* 44 EITFs and Statements of Position (particularly SOP 97-2 re: software revenue recognition);
* Two Accounting Research Bulletins;
* Six Accounting Principle Board Opinions;
* 18 Technical Practice Aids; and
* The SEC's Staff Accounting Bulletin (SAB) No. 101 and related FAQs, and various accounting and auditing enforcement releases.
Accountants facing complex revenue recognition issues should carefully consider which of the above pronouncements are applicable to their circumstances and how they apply these pronouncements to their particular situation.
SAB 101: REVENUE RECOGNITION
SAB 101 was released in late 1999 as part of the SEC's "earnings management" initiative. At that time, the SEC noticed many registrants were manipulating revenue to manage their reported earnings and achieve desirable earnings trends to meet or exceed ever increasing "street expectations."
The SEC had become painfully aware of disparate revenue recognition practices used by registrants. It also took notice of the influence that reported revenue increases and trends were having on both the exploding IPO market and on high-tech and other early stage company valuations.
To guide accountants toward consistency and proper reporting, SAB 101 and its FAQs are a treasure chest of questions, answers and guidelines that address many key revenue recognition issues.
GUIDANCE FOR SPECIFIC ISSUES
Consignment Sales. Revenue should not be recorded for shipments on consignment or on shipments that are substantively the same as a consignment. Arrangements that may be substantively the same as a consignment shipment may contain one or more of the following:
* Buyer has lengthy return right;
* Payment is substantially contingent on resale of the product;
* Seller is required to repurchase the product at a specified price; and
* Buyer does not assume risks of ownership due to future product pricing concessions.
As an example, Company A agrees to sell its product to a wholesaler. The wholesaler is promised a price concession on future purchases that will be calculated based upon holding/financing costs for Company A's product and length of time between purchase and sale.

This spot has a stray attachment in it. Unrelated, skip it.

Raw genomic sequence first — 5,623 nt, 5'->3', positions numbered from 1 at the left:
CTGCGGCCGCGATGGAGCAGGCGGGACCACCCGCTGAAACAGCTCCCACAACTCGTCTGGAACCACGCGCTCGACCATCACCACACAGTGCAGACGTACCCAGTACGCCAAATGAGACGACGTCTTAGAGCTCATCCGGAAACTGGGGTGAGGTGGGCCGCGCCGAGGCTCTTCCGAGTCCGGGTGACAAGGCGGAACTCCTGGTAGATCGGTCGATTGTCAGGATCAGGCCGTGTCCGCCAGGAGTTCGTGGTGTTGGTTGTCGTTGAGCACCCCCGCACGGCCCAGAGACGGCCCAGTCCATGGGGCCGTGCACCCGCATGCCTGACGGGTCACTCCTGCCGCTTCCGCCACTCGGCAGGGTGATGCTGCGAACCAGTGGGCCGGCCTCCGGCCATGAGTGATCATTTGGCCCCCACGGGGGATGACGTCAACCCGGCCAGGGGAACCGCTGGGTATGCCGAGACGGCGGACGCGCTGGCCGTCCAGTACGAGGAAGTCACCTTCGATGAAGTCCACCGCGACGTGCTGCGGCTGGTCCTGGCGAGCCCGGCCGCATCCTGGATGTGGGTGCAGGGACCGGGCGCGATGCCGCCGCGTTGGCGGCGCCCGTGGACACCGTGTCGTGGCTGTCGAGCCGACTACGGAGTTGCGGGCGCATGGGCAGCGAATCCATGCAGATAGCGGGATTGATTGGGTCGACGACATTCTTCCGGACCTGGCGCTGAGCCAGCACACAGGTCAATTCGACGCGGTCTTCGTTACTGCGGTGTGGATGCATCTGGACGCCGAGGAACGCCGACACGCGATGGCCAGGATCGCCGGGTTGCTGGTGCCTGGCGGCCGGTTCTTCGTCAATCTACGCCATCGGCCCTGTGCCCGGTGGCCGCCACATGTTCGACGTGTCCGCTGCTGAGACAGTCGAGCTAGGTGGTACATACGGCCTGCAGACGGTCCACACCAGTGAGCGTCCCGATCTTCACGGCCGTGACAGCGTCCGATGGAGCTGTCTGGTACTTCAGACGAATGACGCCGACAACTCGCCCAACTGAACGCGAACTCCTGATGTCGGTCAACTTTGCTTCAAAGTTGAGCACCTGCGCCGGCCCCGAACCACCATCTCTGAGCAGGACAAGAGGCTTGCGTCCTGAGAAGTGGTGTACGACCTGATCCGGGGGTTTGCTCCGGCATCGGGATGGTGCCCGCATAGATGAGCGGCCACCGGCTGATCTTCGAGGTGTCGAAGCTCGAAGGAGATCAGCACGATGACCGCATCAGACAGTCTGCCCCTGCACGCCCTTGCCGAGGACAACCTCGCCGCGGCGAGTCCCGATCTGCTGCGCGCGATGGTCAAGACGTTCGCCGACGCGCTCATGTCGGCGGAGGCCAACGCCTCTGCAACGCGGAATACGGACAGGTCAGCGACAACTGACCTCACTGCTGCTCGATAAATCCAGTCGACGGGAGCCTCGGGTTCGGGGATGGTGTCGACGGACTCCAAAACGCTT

In this example, the wholesaler does not bear the risks of ownership despite the title transfer. As a result, the transaction should be viewed as a consignment sale.
Refund Rights: Product Transactions. When rights of return exist, or are likely to be accepted, FAS 48 dictates that it may be possible that a reasonable estimate of refunds can be made before revenue can be recognized from the transactions.
In determining whether a reasonable estimate can be made, all factors that bear upon the quantity of products to be returned should be considered.
Those factors include competition, obsolescence and the length of time over which the product can be returned. The lack of a reliable history regarding returns may preclude companies from recording product shipments with a right of return until that right expires or is terminated.
It's important to realize that the SEC has stated that a "worst case" estimate from a wide range of estimates is not an acceptable alternative to a reasonable estimate.
Bill and Hold Transactions. These arrangements occur when a company invoices its customer, but has not yet shipped the products. Such arrangements have been the subject of debate and litigation in the past few years as plaintiffs, the SEC and other regulators have battled companies over if, and when revenue from these transactions should be recorded. A good source for the SEC's guidance on these transactions is found in its AAER No. 1393 which represents findings on its Sunbeam action.